A citizens committee that reviews Chattanooga police internal affairs cases - including officer-involved shootings - remains active, but is lacking three members and has two who haven't attended meetings in several months, officials said.
"Somebody hasn't been keeping very good track of it," said Councilman Manny Rico, who sat on the original nine-member committee until he took his position on the City Council.
Some council members have complaints about the way the committee functions, Mr. Rico said, including that the panel has vacancies and that some members can be difficult to reach by phone.
Phone numbers given for two committee members listed as inactive, for instance, are disconnected.
Even committee members are vague about how often the group meets.
Member Mike Baskette said the group meets about once a month or whenever an internal affairs case needs to be reviewed, though he said the committee hadn't met in a while.
Hamilton County Sheriff's Office spokeswoman Janice Atkinson, who also serves on the committee, said she is called about cases every few months, but not every month.
Mr. Rico said Ms. Atkinson gave up her seat on the review panel when she accepted the job with the sheriff's office, but she said she still is serving in her capacity as a city resident.
Committee and council members also are unsure about how long the three committee positions positions have been vacant.
The police department is supposed to be in charge of the committee and is responsible for alerting council members to vacancies so they can fill them, City Council Chairman Jack Benson said.
Police Chief Freeman Cooper recently met with Mr. Rico and Mr. Benson about filling spots on the committee. He and Assistant Chief Bobby Dodd told the council members about the vacancies within the last week, Chief Cooper said.
In the past, the review committee has examined cases involving use of deadly force. In Chattanooga, two recent shootings - the July deaths of 15-year-old Alonzo O'Kelley and 32-year old Alonzo Heyward - still are under investigation by the police department's internal affairs division and are not yet ready for the committee's attention, officials said.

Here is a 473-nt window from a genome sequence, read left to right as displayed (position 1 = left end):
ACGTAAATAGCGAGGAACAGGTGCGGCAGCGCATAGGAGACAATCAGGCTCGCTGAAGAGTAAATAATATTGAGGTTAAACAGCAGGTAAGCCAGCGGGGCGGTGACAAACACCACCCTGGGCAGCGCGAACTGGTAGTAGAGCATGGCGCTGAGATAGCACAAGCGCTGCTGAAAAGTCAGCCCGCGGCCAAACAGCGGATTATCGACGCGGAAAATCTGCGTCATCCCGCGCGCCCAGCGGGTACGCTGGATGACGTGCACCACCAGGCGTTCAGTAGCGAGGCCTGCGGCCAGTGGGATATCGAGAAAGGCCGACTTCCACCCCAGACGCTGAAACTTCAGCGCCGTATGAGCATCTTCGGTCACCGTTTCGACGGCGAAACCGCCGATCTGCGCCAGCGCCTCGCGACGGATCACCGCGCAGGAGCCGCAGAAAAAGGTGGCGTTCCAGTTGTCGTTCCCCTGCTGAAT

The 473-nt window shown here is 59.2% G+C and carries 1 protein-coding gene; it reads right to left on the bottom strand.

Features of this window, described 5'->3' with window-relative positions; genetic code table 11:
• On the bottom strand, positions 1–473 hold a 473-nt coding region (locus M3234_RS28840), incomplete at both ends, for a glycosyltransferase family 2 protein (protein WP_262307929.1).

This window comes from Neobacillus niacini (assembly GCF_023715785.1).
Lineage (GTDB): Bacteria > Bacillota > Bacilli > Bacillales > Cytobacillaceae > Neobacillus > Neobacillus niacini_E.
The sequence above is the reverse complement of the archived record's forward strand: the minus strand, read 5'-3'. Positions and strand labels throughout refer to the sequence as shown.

While committee members aren't at liberty to talk much about cases, the committee reviews cases once they've been looked at by supervisors and internal affairs personnel, said Mr. Baskette, who lives in Hixson and represents District 3.
"It's pretty definitive by the time it gets to us, as to a lot of detail," he said. "And so it's not subjective."
Committee members decide whether the punishment was deserved and give their recommendations during each meeting, Ms. Atkinson said.
"I think it's a great way for citizens to become familiar and acquainted with how the internal affairs (process) works," said Ms. Atkinson, who said she never has disagreed with an investigation's punishment. "I just think it's very important for whoever serves on it to remain open-minded and listen to everything."
In 1999, then-police Chief Jimmie Dotson implemented the panel to examine the results of internal affairs investigations involving officers. The committee was comprised of representatives selected by City Council members and alternates selected by Chief Dotson.
Mr. Rico said the most significant case involved Leslie Vaughn Prater, who suffocated in January 2004 during a struggle with police. Citizens review members visited the county coroner, who showed them the body and explained what could have caused the bruises and cracked ribs, Mr. Rico said.
"We had information that other citizens didn't," he said.
In the case, the city eventually settled a lawsuit against the police department for $1.5 million, but the police did not admit any fault or liability, according to Times Free Press archives.
After his recent meeting with Chief Cooper, Mr. Benson said, he thinks the committee will become more active.
"We get the citizen's point of view as to various situations that are questionable out there as well as a professional's point of view," Mr. Benson said. "We want an active citizens review committee."
Overall, Chief Cooper says he welcomes reviews by the citizens committee.
"It is, in fact, a good practice having community involvement in reviewing the investigative case files of complaints against police officers," Chief Cooper said. "It has proven to be an asset to the process of the checks and balances of best practices in major city departments."
CITIZENS REVIEW COMMITTEE MEMBERS
* Janice Atkinson, District 1
* Mike Baskette, District 3
* Bob Adney, District 4
* Willie Lee McClendon, District 5
* Wayne H. Smith, District 6
* Josiah Quintus Roe, District 7
Source: Chattanooga City Council